What 127 Hours Tells us About Social Networks

Posted on January 20, 2011

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In an interview this week for Mark Kermode’s Film Review show, Danny Boyle made it clear that he used the success of Slumdog to make a film that might otherwise not have been made. To leverage the success of 2010 most acclaimed film is an indication that 127 hours is more than this years ‘would you?’ movie.

It, it is the true story of Aron Ralston who gets trapped under a boulder whilst canyoneering alone in Utah. The desperate measure that he takes to free himself is well documented so it is not giving anything away to say that he was trapped by his arm, he has a multi-tool (a really cheap one) and a little under 127 hours to debate if he should … or should not.

Before, I go on you might be wondering what’s the connection between BI and Social Networks let alone the connection between Danny Boyle’s latest movie and Social Networks. Those that follow my posts and tweets will know that Social platforms interest me because I think they are changing the way we share and use information in business and will profoundly change the Business Analytics space over the coming years. A social platform has already made it into IBM Cognos 10 because these guys, again, are ahead of the game. Many don’t see it yet because the original use of social platforms have trivialised their significance but it’s there nonetheless.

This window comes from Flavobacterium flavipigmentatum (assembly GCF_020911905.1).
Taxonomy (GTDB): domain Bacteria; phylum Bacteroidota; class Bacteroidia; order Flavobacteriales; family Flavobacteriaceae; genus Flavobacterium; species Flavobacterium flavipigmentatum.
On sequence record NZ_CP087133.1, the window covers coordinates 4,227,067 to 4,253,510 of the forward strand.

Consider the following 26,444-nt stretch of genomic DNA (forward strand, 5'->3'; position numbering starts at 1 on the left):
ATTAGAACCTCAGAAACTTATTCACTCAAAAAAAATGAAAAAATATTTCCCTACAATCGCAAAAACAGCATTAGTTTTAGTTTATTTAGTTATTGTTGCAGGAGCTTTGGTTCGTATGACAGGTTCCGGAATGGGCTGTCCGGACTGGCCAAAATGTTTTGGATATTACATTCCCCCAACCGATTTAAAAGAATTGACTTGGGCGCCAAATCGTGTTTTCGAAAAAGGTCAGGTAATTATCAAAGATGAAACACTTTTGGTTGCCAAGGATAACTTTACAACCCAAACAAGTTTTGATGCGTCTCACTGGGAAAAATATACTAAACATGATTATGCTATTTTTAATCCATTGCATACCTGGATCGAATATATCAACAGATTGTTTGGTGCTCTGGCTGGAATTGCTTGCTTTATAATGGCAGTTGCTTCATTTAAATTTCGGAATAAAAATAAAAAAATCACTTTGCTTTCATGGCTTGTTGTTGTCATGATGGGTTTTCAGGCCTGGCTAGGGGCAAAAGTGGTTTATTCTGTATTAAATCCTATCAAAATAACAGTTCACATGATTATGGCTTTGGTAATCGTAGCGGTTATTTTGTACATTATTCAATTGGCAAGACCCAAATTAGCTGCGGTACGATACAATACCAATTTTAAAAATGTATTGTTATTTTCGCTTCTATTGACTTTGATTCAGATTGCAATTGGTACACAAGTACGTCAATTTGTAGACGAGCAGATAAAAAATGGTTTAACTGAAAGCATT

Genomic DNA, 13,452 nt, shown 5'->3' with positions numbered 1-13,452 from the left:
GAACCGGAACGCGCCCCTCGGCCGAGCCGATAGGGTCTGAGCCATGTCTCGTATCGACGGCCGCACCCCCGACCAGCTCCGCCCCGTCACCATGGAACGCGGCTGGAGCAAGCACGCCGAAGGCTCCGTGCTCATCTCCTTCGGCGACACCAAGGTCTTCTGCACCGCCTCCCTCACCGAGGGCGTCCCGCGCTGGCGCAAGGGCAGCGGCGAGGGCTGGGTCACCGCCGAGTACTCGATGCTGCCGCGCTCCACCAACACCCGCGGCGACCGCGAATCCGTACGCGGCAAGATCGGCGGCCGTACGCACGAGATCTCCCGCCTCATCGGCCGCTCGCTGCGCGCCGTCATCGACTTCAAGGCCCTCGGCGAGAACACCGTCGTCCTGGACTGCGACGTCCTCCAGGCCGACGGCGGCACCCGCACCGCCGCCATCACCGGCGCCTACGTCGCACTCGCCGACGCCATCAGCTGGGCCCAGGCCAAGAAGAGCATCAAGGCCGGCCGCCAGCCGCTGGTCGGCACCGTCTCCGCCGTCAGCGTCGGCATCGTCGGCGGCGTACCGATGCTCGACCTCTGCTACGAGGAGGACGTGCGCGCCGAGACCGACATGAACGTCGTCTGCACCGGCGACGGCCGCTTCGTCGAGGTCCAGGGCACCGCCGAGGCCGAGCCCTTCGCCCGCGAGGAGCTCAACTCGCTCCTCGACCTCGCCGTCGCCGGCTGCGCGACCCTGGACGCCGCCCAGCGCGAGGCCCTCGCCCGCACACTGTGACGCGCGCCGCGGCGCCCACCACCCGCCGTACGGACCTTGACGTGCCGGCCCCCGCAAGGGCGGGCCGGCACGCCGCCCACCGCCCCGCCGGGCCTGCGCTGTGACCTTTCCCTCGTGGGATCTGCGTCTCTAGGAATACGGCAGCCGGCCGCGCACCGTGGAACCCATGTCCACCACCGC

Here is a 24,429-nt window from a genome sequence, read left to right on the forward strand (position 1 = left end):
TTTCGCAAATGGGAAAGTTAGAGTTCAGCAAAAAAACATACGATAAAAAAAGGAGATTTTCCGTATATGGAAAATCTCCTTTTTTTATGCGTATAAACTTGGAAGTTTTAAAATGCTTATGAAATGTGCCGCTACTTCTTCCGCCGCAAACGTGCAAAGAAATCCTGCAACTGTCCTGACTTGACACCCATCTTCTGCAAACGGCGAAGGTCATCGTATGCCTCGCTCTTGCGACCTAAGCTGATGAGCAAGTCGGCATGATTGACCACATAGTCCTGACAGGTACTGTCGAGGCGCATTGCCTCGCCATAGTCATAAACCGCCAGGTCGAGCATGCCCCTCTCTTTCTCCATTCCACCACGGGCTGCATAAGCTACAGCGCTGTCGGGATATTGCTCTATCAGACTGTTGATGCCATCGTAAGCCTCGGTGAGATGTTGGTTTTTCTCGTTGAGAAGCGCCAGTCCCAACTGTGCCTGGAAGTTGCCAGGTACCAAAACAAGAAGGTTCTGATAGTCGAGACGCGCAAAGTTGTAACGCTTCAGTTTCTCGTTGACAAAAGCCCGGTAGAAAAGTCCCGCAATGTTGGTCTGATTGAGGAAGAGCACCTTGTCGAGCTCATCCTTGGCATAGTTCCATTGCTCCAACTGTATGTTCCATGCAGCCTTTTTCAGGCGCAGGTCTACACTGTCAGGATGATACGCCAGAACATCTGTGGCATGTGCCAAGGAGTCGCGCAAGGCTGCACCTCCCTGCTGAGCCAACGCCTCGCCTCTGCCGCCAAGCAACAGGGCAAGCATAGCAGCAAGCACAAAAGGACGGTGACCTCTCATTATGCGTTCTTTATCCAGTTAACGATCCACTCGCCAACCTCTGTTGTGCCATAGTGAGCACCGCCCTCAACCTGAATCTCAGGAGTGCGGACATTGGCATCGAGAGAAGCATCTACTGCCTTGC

Back to the connection. Aron Ralston, played by James Franco, is an all-American hero. He’s young, fit, strong, intrepid and independent. He is good at what he does, he has spent a lot of time in his chosen wilderness and is able to navigate it with speed and ease. In fact, at one point in his story, he briefly but convincingly takes the role of park guide. The hopelessness of his literal and figurative fall takes a long time to sink in for our hero. Indeed, when it does dawn on him that he could have shared his hiking plan with his friends or family it wouldn’t be exaggerating to call it an epiphany. It’s clearly a powerful realisation for Aron that he’s not a hero, he’s an arse.
 
There is a moment in the movie where Aron says ‘thank you’. It’s a strange moment. I don’t want to give away why it is strange but once you have seen the movie, you will know why. For me, it was significant because he knew that if he made it home alive (which was still, by no means certain) then he would be changed forever. He would live the rest of his life in the knowledge that however strong, smart and experienced he was that those tiny connections we all make each day matter. Sometimes in small ways because it’s just about about sharing. Sometimes in significant and surprising ways.

For me, I am continually and pleasantly surprised by what I learn on the subjects of analytics, organisational leadership, productivity, start-ups and social media in my twitter stream. It’s full of links to content that cover important ideas from solid thinkers. Admittedly none of them are life-saving but, at a stretch, a rare few might be described as life-changing. Each of them make a tiny but positive difference and sometimes someone in my network helps me (or me them) in a surprising way.

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Posted in: Social Business